In critic David Thomson’s Biographical Dictionary of Film, he assesses Kevin Costner’s virtues: “reasonably handsome, passably virile, unequivocally ordinary.” Those were the very qualities that made the actor a star in such films as The Untouchables, Bull Durham, and Field of Dreams. But as Costner demonstrated in his own, award-winning directorial debut, Dances with Wolves, what he aspired to were roles altogether more heroic than the Joe Normal parts that made him famous. It’s an ambition that’s led Costner to disasters like Waterworld and The Postman, but he hasn’t been totally unsuccessful in his endeavors. Though larger-than-life roles don’t fit him comfortably, when he’s given a decent script and the protection of a talented supporting cast, he can occasionally pull them off.
Not the Classic Swashbuckler in Tights
Costner plays the eponymous 13th-century nobleman who returns to England from the Crusades to discover that his father has been murdered and his lands confiscated by the evil Sheriff of Nottingham (Alan Rickman). Costner’s Robin Hood is not the classic swashbuckler-in-tights, familiar to moviegoers from Errol Flynn’s 1938 classic The Adventures of Robin Hood. For one thing, tights are notably absent with Robin and his Sherwood Forest compatriots, who prefer capes, tunics, and trousers, while the Sheriff and his mates are S-&-M-stylish in black leather and metal studs. For another, Robin’s closest companion in this version of the tale isn’t Little John, but Azeem (Morgan Freeman), a Moor who accompanies him from Jerusalem, and a man wiser, more educated, and altogether more sophisticated than even Robin. Finally, while the outline of the story is the same as previous versions of the tale—Hood robs from the rich to give to the poor, battles the Sheriff, and woos and rescues the lovely Maid Marian (Mary Elizabeth Mastrantonio)—in this edition, there are notable changes to the characters of Robin and the Sheriff. This Robin, hell-bent on avenging his father’s death to the exclusion of other considerations, evolves slowly from roughneck to hero. And the Sheriff is altogether weirder and more metaphysical, determining his actions based on a witch’s (Geraldine McEwan) forecasts.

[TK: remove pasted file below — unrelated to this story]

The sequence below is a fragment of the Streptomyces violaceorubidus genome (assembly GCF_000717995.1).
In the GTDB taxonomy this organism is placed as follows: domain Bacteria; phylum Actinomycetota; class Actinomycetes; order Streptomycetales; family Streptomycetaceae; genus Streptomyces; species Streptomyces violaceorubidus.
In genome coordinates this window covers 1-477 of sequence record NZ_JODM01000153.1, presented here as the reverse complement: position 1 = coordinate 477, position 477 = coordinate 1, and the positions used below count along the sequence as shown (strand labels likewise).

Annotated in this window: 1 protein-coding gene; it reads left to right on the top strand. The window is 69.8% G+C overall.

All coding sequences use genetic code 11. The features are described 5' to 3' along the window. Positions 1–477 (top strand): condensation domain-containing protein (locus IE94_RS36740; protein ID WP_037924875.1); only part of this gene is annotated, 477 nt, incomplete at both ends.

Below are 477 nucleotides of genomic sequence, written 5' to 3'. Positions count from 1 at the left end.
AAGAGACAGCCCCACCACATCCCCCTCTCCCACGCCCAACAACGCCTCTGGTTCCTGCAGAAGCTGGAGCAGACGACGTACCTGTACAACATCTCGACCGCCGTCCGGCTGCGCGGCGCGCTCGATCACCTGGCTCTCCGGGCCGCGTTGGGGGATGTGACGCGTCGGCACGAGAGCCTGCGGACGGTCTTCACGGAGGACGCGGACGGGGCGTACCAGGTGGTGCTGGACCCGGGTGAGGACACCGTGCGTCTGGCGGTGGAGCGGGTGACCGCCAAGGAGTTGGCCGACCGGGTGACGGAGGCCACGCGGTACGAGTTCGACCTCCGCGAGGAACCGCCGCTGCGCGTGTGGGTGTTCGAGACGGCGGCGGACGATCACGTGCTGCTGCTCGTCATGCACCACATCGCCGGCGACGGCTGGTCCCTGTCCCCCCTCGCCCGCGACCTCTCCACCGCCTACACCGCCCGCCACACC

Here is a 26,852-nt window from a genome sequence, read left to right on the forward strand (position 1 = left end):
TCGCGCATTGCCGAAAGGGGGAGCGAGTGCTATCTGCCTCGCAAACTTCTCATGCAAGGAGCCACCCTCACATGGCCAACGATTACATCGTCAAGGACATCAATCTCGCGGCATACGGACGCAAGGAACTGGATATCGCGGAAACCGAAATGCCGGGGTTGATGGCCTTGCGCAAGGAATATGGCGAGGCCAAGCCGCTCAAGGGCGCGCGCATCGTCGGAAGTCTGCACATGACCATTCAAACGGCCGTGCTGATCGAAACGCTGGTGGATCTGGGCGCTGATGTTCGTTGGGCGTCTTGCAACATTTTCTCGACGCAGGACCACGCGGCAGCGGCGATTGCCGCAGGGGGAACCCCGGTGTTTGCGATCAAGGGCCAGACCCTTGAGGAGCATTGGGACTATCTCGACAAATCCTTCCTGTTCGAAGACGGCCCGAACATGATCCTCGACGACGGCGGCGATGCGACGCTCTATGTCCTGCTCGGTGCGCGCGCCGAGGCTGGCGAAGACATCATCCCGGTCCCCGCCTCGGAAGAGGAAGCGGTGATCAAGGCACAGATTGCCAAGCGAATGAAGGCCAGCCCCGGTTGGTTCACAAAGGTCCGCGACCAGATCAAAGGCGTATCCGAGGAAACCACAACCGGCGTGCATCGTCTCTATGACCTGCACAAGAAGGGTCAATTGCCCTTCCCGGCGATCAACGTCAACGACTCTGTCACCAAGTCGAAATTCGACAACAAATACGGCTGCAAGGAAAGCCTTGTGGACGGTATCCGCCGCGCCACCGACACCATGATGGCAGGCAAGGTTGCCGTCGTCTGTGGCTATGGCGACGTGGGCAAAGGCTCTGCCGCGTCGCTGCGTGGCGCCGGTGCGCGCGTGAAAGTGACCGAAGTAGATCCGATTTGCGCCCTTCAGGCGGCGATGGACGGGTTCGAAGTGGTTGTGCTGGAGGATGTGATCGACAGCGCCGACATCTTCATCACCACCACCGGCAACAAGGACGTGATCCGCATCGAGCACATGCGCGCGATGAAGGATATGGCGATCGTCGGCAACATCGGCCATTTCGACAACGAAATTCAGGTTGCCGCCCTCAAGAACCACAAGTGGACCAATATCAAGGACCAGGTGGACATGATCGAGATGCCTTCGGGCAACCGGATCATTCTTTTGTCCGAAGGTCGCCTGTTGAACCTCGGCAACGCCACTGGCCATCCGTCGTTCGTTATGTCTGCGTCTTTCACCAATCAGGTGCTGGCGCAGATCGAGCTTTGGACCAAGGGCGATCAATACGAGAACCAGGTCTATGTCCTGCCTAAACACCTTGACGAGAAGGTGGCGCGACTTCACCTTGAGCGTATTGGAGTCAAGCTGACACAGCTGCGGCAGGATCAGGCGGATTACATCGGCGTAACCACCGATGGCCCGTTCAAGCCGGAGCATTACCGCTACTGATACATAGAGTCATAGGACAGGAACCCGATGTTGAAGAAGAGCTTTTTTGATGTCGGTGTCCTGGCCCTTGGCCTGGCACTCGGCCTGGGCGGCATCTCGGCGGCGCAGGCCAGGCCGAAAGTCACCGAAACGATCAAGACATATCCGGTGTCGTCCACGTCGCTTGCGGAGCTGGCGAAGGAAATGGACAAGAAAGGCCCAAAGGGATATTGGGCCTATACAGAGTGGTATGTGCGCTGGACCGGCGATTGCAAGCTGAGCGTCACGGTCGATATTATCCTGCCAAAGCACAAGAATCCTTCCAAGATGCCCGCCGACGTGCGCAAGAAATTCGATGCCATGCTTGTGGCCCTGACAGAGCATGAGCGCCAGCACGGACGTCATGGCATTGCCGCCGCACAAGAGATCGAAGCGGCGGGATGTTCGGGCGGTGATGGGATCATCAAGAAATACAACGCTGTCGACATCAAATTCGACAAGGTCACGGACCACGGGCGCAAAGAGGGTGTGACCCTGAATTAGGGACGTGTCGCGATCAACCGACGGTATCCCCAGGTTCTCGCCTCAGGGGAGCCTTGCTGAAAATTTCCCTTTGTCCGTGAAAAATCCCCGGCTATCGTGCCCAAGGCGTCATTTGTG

In the movie’s many set pieces, Costner is fully in his element. He looks good on a horse and whether battling hordes of the Sheriff’s men with his sword or swinging by rope through the Sherwood Forest, he’s completely at ease and credible as Nottingham’s charismatic savior. It’s just too bad that he has to open his mouth much too often to speak —it’s hard to say which is more painful, when he attempts an English accent or when he gives up and reverts to his normal, flat California monotone. Luckily, he’s buoyed by actors far more comfortable with the demands of the dialogue, particularly Freeman and Rickman. Both actors also benefit from roles that allow for a great deal of humor. Rickman, who steals every scene he’s in, is downright giddy as he delivers lines like, ” Wait a minute. Robin Hood steals money from my pocket, forcing me to hurt the public, and they love him for it? That’s it then. Cancel the kitchen scraps for lepers and orphans, no more merciful beheadings, and call off Christmas!” with absolute glee.
Running Time: 144 minutes
Genres: Action, Drama, Romance
British Academy of Film and TV Arts – Actor-Supporting: Alan Rickman
Golden Raspberry Award – Worst Actor: Kevin Costner
MTV Movie Award: Song
Director: Kevin Reynolds
Mary Elizabeth Mastrantonio